- The pacing is extremely slow and winded. Some of the activities, while realistic, are so mundane that the story drags. There are large expanses where nothing of note happens and most of the life-altering issues occur in the last 20% or so.
- I’m not sure that it was supposed to be a surprise or shocking reveal but there are so many clues that when the truth comes out it didn’t pack the emotional punch it should have. You wait the majority of the story for what you already believe to come out, to be spoken out loud and dealt with, and then a hazy cloud. What happened when Eve and her mother hashed it out? That’s a scene that would have added so much power and all we get it this smokey cloud of uncertainty and Billy wondering what’s going on. It’s a big, gaping, empty space that needed to be filled.
- The beginning of Eve and Billy’s relationship is amazing. The sheer attentiveness and patience he has trying to win her trust, how far they’ve come, and how much Eve has opened herself up are brilliantly written but by the end of the story, it feels like habit, not in the good way. Their romance gets a little lost.
Raised in a little village in North Wales, a fierce love of books and reading was instilled in her by her parents from a very early age, and she has vivid memories of reading secretly under the blankets with a torch for hours after lights out, often getting caught! She was blown away by The Borribles Trilogy – Michael De Larrabeiti at nine years old, and it was then that Eleanor Lloyd-Jones fell head over heels with the idea of imaginary worlds.
A persistent and professional daydreamer, something she still prides herself on being, she spent most of her early childhood inside her own head making up stories or scenarios, climbing trees, building dens or doing anything arts and crafty. Music also played a huge part of her young life. Growing up on The Beatles, U2 and Status Quo, her obsession with Top of the Pops and vinyl twelve inches grew into a love affair with music that has only grown and expanded over time: there is rarely a moment where music is not playing in her life, and in turn, rarely a time when she is not singing, even if it is in her head!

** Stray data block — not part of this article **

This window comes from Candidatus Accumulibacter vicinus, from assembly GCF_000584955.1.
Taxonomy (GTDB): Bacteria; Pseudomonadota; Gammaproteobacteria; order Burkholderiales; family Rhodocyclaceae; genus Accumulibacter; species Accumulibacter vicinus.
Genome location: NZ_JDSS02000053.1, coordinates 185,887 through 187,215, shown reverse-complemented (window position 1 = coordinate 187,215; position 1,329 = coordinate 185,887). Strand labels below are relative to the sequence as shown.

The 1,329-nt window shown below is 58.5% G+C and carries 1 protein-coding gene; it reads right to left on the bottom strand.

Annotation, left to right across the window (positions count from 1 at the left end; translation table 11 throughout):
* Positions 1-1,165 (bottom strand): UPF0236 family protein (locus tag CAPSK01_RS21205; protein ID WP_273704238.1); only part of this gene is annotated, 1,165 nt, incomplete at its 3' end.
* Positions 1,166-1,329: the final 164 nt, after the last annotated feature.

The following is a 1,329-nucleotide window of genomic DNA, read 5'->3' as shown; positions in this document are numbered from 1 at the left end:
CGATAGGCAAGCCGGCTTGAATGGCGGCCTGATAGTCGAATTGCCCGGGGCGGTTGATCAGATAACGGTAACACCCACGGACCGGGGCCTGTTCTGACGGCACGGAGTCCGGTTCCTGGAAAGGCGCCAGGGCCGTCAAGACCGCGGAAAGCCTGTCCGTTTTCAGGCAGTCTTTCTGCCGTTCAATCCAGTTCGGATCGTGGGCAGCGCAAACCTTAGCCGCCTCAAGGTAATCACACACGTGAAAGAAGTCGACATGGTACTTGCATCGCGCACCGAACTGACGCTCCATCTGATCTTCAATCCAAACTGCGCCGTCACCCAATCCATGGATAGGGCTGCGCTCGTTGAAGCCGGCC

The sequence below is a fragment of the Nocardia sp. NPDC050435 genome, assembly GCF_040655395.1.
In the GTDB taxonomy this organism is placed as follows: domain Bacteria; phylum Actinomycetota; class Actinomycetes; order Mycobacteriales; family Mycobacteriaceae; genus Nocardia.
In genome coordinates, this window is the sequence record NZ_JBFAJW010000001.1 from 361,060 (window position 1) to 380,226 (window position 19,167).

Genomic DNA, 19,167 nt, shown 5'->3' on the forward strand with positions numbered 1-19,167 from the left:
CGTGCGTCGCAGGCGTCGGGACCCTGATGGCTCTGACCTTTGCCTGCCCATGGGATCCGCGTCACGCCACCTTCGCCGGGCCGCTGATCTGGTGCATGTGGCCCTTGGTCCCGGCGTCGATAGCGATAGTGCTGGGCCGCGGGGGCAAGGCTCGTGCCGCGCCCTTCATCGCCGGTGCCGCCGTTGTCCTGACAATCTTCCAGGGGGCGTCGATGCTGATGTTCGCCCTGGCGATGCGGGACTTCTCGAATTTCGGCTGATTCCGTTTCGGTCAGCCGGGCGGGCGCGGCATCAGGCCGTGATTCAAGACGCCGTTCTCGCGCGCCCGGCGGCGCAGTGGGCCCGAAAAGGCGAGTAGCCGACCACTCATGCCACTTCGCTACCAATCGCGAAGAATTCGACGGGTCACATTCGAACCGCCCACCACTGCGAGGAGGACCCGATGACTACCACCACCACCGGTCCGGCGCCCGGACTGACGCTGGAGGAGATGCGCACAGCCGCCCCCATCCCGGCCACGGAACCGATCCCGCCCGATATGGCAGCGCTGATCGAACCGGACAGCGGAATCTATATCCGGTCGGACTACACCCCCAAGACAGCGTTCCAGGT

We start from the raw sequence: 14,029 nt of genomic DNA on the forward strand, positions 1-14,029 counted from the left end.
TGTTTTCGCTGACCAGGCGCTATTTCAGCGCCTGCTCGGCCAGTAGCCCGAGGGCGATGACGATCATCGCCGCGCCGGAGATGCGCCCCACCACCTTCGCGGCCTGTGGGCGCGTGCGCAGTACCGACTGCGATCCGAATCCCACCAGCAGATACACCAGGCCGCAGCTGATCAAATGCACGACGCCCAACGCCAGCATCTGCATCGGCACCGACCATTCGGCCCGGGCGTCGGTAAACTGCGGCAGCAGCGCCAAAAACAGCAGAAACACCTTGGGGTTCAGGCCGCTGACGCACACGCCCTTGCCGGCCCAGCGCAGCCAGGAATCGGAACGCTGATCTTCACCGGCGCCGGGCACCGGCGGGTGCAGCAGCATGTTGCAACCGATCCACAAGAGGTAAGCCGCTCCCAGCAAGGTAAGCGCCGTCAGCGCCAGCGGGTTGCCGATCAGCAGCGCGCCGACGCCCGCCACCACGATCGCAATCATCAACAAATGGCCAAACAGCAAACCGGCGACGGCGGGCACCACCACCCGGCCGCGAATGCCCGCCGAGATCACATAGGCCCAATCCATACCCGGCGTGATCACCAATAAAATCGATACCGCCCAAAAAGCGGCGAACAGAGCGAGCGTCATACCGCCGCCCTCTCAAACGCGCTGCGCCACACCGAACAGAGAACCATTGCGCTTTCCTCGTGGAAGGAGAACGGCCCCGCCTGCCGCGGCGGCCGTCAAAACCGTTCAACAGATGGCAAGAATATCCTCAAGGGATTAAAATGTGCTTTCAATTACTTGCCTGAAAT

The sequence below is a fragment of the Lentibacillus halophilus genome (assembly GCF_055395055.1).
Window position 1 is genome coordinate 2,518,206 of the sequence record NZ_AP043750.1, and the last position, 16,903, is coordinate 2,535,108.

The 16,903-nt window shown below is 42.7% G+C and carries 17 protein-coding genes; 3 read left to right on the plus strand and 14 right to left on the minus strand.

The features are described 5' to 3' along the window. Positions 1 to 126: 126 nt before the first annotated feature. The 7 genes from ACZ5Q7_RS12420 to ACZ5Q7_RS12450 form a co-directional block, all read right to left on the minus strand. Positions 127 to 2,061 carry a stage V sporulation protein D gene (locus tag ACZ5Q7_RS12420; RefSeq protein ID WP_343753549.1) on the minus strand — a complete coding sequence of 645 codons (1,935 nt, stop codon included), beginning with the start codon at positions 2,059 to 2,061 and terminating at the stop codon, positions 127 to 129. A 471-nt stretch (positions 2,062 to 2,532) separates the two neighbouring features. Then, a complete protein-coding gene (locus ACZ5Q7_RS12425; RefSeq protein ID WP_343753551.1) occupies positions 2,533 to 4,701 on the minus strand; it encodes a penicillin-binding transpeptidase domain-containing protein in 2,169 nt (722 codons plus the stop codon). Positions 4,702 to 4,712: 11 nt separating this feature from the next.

She had always thought she would write a book some day – it has been an ambition for as long as she can remember – and has always been told that she ‘has a way with words’. Over the years, she’s dabbled in the odd piece of prose, helped friends to write letters and résumés and prides herself on her hilarious lyrical genius when composing poems for friends’ birthdays! Life, however, got in the way and her dream was stored on the back burner as she put herself through university and started a family. It was only when she was nearing the ‘forty’ milestone that she decided it was time she got some of the ramblings and chatterings in her head down on paper.
A creative, guitar-playing mum of one boisterous, but pretty damn cool boy, she classes herself as a Yorkshire gal now after moving to Leeds when she was eleven. Eleanor works full time as a teacher, but grabs every spare minute she can to write; be it on the train, lunchtimes at work or foregoing sleep for an extra hour or two in the evenings. Her hope for the future is for people to fall in love with her characters as much as she does. Not a big ask really!